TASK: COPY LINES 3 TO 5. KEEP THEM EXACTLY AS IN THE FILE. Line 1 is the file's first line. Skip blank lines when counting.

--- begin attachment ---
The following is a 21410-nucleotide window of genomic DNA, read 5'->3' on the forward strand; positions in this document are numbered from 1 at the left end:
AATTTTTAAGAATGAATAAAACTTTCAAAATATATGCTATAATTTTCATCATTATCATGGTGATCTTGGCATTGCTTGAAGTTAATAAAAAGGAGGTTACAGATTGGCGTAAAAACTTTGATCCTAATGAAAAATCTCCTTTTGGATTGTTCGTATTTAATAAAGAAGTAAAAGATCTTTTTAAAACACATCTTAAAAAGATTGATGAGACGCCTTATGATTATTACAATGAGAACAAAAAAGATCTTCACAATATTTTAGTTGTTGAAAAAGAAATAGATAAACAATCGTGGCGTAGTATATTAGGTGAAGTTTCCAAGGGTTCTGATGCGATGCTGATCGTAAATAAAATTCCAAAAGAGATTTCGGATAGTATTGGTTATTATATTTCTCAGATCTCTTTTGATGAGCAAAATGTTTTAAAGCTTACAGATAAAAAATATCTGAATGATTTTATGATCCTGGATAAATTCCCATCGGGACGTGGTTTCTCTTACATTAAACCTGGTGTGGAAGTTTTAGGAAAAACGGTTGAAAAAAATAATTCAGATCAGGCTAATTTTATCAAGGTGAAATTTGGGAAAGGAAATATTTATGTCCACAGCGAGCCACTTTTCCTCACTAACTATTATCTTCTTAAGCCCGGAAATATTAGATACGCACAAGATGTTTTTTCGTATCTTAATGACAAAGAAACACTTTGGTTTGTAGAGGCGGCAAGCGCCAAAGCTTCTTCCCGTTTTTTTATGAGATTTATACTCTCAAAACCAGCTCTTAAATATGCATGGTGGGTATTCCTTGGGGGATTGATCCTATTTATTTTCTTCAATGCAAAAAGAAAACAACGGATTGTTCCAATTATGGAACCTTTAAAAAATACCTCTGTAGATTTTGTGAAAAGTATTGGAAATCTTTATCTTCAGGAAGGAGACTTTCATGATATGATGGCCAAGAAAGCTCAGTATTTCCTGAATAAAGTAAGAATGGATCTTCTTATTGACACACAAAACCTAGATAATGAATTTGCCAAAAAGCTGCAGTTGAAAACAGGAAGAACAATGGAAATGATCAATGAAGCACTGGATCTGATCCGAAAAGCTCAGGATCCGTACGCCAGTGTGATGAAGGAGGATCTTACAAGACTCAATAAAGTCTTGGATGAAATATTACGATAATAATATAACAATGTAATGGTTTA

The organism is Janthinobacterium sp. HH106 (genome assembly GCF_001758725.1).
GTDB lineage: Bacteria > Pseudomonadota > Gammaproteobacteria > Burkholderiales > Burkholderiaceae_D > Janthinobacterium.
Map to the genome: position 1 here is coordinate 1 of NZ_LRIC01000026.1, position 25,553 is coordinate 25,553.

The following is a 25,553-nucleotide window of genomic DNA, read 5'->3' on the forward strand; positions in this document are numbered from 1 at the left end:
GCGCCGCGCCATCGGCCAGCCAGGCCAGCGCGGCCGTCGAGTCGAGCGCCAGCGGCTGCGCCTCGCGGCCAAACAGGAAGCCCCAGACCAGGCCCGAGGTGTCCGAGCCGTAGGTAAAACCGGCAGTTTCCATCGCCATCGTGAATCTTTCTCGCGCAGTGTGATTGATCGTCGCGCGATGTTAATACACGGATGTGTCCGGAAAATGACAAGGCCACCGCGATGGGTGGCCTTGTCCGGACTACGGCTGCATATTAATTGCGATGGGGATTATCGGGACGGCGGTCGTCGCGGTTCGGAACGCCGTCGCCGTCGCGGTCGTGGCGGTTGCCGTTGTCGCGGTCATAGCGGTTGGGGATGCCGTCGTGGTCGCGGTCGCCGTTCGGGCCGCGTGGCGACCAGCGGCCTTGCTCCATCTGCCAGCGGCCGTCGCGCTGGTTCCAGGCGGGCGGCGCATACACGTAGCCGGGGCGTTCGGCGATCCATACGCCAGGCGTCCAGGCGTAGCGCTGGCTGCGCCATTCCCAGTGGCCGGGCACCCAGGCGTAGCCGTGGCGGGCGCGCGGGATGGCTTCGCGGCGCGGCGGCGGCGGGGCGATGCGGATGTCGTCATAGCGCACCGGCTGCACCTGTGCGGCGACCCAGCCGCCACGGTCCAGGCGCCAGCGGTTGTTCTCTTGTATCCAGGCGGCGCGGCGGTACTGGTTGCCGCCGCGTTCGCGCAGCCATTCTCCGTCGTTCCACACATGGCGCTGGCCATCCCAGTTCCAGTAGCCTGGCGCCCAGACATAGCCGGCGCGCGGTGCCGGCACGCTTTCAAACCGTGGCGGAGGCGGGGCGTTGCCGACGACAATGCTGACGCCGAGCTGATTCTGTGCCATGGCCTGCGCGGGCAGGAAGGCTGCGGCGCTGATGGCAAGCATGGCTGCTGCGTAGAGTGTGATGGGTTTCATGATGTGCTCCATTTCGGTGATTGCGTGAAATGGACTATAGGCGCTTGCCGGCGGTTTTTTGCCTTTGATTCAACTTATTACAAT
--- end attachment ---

The organism is Janthinobacterium sp. HH106 (genome assembly GCF_001758725.1).
GTDB lineage: Bacteria > Pseudomonadota > Gammaproteobacteria > Burkholderiales > Burkholderiaceae_D > Janthinobacterium.
Map to the genome: position 1 here is coordinate 1 of NZ_LRIC01000026.1, position 25,553 is coordinate 25,553.